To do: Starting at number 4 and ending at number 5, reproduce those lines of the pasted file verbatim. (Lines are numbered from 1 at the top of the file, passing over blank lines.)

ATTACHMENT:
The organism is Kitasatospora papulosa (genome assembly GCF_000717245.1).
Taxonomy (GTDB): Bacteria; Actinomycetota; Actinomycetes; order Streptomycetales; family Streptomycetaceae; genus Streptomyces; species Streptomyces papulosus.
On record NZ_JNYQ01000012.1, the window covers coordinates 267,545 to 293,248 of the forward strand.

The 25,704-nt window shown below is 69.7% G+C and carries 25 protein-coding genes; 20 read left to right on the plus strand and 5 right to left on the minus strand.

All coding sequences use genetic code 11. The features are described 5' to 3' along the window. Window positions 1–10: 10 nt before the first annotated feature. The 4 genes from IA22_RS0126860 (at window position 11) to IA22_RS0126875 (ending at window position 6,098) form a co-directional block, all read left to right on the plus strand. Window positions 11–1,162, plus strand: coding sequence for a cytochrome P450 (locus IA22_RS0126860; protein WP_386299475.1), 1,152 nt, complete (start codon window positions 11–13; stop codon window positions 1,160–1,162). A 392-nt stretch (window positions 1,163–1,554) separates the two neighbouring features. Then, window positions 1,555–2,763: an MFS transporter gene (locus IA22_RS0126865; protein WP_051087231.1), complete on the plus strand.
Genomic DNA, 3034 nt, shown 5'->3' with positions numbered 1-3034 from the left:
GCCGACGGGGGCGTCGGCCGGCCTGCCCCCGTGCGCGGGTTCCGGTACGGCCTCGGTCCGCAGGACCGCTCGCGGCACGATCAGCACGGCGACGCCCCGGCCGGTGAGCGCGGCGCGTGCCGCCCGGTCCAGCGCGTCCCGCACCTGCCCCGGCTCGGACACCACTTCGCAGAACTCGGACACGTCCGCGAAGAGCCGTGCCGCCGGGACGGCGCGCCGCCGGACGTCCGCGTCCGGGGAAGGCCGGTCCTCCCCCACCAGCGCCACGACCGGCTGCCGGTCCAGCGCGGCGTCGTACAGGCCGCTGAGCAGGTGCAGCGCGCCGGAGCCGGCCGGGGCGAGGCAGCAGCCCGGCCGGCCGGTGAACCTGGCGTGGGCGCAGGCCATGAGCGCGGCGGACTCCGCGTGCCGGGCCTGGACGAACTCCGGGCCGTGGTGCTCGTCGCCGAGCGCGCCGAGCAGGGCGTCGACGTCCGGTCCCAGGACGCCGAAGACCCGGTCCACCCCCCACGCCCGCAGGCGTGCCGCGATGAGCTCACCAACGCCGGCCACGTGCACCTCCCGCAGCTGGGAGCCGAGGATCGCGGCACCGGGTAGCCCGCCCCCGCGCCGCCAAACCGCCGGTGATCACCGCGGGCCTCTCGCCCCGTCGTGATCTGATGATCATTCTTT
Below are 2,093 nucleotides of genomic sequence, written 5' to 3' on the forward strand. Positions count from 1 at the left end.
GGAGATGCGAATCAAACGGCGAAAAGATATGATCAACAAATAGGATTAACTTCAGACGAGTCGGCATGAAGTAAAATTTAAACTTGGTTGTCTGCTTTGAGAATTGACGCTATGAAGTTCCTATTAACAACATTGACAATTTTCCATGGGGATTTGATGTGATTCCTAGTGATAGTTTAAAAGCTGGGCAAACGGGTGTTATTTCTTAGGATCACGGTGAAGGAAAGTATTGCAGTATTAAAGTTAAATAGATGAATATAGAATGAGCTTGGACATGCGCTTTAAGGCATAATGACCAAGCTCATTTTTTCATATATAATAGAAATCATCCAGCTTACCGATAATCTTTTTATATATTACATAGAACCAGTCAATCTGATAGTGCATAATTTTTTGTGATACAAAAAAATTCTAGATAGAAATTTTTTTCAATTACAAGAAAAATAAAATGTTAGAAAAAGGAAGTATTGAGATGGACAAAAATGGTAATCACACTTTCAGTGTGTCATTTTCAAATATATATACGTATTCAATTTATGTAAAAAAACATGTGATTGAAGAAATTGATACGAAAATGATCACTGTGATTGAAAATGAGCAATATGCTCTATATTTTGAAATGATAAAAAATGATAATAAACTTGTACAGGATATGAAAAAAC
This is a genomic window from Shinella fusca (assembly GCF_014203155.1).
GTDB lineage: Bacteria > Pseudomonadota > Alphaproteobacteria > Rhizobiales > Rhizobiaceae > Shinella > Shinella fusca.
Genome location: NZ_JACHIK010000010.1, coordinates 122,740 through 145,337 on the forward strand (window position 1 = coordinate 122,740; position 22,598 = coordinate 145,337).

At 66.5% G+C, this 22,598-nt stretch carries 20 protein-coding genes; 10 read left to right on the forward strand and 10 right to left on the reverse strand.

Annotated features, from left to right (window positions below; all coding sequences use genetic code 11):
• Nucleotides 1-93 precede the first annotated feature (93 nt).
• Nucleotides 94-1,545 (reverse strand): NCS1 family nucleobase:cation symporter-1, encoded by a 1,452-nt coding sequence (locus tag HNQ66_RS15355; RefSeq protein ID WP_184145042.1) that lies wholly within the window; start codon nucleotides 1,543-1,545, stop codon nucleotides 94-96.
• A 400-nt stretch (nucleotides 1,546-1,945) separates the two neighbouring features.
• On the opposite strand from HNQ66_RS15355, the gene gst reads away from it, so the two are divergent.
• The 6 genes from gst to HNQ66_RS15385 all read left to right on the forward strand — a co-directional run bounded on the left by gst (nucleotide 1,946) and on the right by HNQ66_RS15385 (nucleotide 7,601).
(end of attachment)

The 25,704-nt window shown below is 69.7% G+C and carries 25 protein-coding genes; 20 read left to right on the plus strand and 5 right to left on the minus strand.

All coding sequences use genetic code 11. The features are described 5' to 3' along the window. Window positions 1–10: 10 nt before the first annotated feature. The 4 genes from IA22_RS0126860 (at window position 11) to IA22_RS0126875 (ending at window position 6,098) form a co-directional block, all read left to right on the plus strand. Window positions 11–1,162, plus strand: coding sequence for a cytochrome P450 (locus IA22_RS0126860; protein WP_386299475.1), 1,152 nt, complete (start codon window positions 11–13; stop codon window positions 1,160–1,162). A 392-nt stretch (window positions 1,163–1,554) separates the two neighbouring features. Then, window positions 1,555–2,763: an MFS transporter gene (locus IA22_RS0126865; protein WP_051087231.1), complete on the plus strand.